COS Provides

Boilerplate study design, including:

  • Protocol
  • Survey materials
  • Data collection procedures
  • Data analysis design
  • IRB pathway and materials
  • Centralized communication
  • Implementation, design, and logistical support
  • Assurance that small scale experiment contributes to large scale, high quality evidence

This research is funded by the NSF (grant #2152424)

RCT Study Design

rct chart newEligibility

Standard manuscript submissions that receive a revise-&-resubmit decision that requests for new data are eligible. Editorial team identifies eligible submissions before randomization between initial editorial decision, and senior/final decision.



If consent is obtained, author team is randomized to standard procedure or RR
If RR arm:

  • Author team drafts a protocol to describe procedures for new data analysis and outcomes, before collecting new data
  • Editors and/or peer reviewers review the protocol and (if/when approved) issue an In Principle Acceptance (IPA) regardless of the results.
  • Journal team tracks outcomes and implements any data collection

This research is funded by the NSF (grant #2152424)

Next Steps

Current Phase: Piloting

COS is looking for partner journals to test the idea, and help inform design decision-making, and gain experience useful for all other journals.

These initial experiments will be more intensely involved with COS, and could even include embedding COS researchers in the journal editorial team as part of the peer review process.

Journals in the pilot process will be first to publish their findings, will support the longer term efforts, and will have strong influence on future designs and research.

Timeline: COS is aiming to begin initial pilot studies by Q4 2023, begin main journal RCTs by Q2 2024, and complete living review by Q2 2027.


Where does this fit into COS’ agenda?

This project is part of a larger umbrella examining the impact of Registered Reports. This includes randomized trials at the idea phase, data collection phase, and additional journal-level experiments.

This effort is a first of its kind in several ways, including:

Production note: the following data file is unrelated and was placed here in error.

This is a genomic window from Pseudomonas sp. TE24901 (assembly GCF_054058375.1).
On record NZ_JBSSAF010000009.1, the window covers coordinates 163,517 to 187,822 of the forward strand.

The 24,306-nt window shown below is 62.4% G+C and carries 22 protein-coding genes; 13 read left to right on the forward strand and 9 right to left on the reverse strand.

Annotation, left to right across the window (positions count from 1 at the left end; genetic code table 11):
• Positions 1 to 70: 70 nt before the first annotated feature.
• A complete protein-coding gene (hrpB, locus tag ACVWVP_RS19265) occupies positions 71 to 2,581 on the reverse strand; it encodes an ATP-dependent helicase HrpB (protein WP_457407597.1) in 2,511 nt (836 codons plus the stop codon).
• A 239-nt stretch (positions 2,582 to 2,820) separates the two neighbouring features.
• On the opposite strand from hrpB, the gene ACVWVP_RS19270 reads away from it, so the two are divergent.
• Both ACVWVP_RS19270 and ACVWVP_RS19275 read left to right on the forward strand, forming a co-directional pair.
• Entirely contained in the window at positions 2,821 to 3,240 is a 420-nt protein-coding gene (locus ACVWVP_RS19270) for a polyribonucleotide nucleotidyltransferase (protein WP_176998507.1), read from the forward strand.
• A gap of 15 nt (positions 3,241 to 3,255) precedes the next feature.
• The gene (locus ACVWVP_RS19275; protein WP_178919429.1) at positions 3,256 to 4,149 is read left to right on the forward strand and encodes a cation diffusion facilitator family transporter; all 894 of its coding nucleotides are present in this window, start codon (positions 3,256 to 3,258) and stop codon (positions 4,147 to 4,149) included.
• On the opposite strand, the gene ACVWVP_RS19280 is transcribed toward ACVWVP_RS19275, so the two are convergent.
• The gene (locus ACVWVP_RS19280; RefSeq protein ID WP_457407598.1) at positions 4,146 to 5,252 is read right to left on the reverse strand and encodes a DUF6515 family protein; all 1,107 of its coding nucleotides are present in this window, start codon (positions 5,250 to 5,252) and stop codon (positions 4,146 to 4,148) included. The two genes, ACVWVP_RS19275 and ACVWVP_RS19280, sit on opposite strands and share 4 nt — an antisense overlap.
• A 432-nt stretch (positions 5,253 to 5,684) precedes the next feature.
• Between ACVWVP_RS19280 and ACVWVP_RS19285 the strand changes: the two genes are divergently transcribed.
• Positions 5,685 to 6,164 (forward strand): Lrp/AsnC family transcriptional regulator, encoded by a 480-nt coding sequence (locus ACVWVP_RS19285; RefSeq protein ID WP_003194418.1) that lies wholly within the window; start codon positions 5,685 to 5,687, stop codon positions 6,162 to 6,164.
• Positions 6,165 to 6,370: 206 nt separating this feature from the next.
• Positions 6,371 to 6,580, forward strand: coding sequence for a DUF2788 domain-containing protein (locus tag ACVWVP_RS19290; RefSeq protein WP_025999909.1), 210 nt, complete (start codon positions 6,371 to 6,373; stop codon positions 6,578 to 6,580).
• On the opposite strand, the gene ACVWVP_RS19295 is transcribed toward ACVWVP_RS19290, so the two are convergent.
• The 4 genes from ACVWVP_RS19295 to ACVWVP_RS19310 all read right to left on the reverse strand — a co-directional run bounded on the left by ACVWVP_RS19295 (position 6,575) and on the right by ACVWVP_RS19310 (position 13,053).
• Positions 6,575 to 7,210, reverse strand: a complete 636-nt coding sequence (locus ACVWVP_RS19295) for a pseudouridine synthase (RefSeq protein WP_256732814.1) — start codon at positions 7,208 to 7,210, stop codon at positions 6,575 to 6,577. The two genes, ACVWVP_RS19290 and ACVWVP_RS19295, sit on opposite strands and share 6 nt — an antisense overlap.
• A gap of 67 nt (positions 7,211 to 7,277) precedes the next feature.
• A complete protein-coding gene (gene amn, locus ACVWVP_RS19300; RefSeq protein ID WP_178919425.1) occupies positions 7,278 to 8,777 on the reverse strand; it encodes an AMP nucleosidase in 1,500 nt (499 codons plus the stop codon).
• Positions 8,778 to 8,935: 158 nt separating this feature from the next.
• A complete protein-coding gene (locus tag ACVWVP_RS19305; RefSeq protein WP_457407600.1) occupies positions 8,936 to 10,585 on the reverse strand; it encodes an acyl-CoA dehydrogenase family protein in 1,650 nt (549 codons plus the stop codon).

• New framework and method for large scale collaborative study
  • New kind of within-journal policy experimentation
  • Subject of interest is a modern intervention to improve publication outcomes

We hope that this paves the way for future experimental study.

This research is funded by the NSF (grant #2152424)


The pilot for this project is a pathfinding project to prepare for the main phase. The ultimate goal of the pilot phase is to successfully implement multiple test versions of the main phase. In this pilot we will be:

  • Generating the infrastructure needed to implement these trials
  • Writing guidance
  • Documenting what worked (and more importantly, what didn't)
  • Exploring different variations of the intervention
  • Charting a path for how to manage this project within editorial submission systems.

By the end of the pilot, we will have built the full kit needed for journals to successfully run their own experiments and gained a large amount of experience for support. Participating journal editors will be coathors on at least one published manuscript, plus any additional projects that spin off from this main project.

The main deliverables of the pilot phase are:

  • Full kit of documentation and recommendations for journals to apply their own experiments
  • Manuscript describing the process, the experiments run, and (possibly) an early look at results


We are planning on having 5-10 pilot journals involved, and will be updating this page with the journals shortly.

If you would like to join the pilot group, we would love to have you! Please e-mail Noah Haber ( and Macie Daley (

Get in Touch!

If you are a journal editor potentially interested in participating in any part of this project,  e-mail Noah Haber ( and Macie Daley ( You can also sign up for our e-mail list for updates below.